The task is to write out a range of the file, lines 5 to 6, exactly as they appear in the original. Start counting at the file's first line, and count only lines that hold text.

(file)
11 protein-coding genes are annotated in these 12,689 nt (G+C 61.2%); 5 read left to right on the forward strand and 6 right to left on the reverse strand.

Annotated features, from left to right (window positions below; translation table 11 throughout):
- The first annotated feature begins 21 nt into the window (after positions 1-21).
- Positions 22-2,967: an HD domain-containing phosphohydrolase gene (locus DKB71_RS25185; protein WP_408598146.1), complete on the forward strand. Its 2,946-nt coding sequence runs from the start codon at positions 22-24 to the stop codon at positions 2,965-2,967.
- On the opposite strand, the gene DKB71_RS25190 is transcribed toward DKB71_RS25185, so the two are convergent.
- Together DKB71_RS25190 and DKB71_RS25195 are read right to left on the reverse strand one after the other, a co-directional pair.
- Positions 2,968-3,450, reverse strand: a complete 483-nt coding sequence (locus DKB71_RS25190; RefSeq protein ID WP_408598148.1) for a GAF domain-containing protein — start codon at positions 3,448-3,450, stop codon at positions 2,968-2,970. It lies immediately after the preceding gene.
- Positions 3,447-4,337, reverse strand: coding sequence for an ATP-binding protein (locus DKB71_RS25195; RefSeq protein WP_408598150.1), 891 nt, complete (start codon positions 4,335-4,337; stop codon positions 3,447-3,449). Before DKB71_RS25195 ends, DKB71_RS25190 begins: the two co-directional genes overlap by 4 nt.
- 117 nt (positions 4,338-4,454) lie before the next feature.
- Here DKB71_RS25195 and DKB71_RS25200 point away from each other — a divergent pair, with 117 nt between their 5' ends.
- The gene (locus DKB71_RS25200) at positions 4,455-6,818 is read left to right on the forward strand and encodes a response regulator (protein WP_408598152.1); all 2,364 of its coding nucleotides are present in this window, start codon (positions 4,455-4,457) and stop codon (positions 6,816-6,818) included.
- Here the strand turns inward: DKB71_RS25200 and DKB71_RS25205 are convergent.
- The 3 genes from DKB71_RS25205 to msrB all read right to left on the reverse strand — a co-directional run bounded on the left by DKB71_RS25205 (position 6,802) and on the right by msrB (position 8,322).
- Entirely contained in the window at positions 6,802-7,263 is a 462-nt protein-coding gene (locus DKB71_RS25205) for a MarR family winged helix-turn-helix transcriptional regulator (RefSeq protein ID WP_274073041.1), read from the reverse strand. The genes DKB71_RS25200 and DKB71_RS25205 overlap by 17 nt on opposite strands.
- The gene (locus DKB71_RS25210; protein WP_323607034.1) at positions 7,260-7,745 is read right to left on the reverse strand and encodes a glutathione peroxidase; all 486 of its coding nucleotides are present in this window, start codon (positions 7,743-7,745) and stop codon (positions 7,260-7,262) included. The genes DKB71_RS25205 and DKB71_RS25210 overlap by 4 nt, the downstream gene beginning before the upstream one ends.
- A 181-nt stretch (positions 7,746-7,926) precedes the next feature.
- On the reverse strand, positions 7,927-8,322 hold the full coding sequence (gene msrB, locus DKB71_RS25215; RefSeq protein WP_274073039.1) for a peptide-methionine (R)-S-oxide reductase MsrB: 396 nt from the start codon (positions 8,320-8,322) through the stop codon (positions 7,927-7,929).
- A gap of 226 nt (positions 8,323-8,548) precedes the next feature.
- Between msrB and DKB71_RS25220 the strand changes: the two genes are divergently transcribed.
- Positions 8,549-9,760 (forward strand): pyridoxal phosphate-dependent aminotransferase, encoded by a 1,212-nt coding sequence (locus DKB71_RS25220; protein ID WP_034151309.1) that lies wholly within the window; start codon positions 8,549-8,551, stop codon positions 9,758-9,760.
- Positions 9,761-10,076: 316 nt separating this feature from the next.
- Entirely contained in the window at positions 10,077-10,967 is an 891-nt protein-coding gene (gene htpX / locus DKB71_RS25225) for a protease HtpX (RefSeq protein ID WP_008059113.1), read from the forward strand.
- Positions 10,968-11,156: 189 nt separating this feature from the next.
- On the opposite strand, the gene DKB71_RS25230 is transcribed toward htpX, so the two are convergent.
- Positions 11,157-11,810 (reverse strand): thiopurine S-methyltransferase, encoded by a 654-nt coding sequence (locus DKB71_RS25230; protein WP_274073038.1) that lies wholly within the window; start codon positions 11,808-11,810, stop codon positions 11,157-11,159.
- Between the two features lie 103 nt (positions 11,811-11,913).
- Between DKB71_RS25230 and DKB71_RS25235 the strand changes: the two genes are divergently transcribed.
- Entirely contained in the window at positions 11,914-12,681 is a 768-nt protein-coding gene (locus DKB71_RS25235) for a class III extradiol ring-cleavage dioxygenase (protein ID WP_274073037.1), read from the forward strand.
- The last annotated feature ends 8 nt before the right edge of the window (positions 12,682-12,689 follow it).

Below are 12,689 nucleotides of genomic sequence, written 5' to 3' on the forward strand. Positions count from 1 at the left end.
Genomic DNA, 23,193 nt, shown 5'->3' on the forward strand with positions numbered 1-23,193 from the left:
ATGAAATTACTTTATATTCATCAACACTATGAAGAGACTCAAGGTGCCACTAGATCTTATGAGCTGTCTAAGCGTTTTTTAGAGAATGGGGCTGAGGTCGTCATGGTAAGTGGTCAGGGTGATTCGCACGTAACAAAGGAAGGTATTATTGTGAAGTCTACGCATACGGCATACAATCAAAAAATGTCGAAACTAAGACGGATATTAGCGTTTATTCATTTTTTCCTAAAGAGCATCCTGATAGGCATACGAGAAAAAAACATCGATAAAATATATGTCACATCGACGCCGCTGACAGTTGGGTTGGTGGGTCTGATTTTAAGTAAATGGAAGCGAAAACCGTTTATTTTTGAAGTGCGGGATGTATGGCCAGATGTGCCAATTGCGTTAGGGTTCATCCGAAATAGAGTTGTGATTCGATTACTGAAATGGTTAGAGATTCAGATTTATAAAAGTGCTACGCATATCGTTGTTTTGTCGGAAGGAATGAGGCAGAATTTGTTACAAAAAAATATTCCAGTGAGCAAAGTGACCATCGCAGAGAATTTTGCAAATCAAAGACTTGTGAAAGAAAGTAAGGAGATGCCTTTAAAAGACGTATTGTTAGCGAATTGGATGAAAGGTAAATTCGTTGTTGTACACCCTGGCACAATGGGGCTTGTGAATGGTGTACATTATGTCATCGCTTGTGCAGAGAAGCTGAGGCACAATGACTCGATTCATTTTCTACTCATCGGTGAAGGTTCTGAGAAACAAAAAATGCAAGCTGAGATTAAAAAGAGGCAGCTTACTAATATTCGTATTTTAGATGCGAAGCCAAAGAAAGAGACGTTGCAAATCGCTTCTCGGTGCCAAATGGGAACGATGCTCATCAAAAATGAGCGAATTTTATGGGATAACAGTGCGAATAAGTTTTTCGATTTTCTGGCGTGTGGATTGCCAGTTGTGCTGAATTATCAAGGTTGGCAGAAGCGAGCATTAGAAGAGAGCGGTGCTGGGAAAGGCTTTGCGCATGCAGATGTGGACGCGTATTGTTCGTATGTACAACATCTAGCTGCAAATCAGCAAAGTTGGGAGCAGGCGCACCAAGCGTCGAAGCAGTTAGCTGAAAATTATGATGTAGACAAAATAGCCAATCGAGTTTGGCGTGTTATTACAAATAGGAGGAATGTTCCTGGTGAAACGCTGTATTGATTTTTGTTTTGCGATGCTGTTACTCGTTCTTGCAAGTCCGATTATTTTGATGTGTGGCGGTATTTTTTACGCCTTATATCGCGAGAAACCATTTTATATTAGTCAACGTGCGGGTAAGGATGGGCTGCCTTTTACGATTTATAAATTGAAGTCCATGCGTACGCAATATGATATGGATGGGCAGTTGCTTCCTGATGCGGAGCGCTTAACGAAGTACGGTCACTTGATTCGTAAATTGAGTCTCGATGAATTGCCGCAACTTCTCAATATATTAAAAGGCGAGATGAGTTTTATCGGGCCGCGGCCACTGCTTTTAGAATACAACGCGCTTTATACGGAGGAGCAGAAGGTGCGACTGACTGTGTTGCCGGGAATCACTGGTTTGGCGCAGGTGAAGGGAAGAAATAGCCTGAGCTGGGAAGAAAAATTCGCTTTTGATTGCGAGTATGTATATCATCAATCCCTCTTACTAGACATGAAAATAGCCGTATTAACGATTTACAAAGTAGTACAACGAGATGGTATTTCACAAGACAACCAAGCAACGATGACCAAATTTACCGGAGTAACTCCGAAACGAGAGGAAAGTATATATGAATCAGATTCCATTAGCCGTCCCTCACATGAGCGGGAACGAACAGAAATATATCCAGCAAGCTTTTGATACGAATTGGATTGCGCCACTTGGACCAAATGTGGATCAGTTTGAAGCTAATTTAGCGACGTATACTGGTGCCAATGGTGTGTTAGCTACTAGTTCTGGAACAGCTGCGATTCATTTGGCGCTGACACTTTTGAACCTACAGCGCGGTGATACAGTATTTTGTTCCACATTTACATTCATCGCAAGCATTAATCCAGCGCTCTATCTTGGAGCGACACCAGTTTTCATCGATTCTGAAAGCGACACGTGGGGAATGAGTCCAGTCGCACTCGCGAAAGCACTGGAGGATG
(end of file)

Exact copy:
- On the opposite strand, the gene DKB71_RS25190 is transcribed toward DKB71_RS25185, so the two are convergent.
- Together DKB71_RS25190 and DKB71_RS25195 are read right to left on the reverse strand one after the other, a co-directional pair.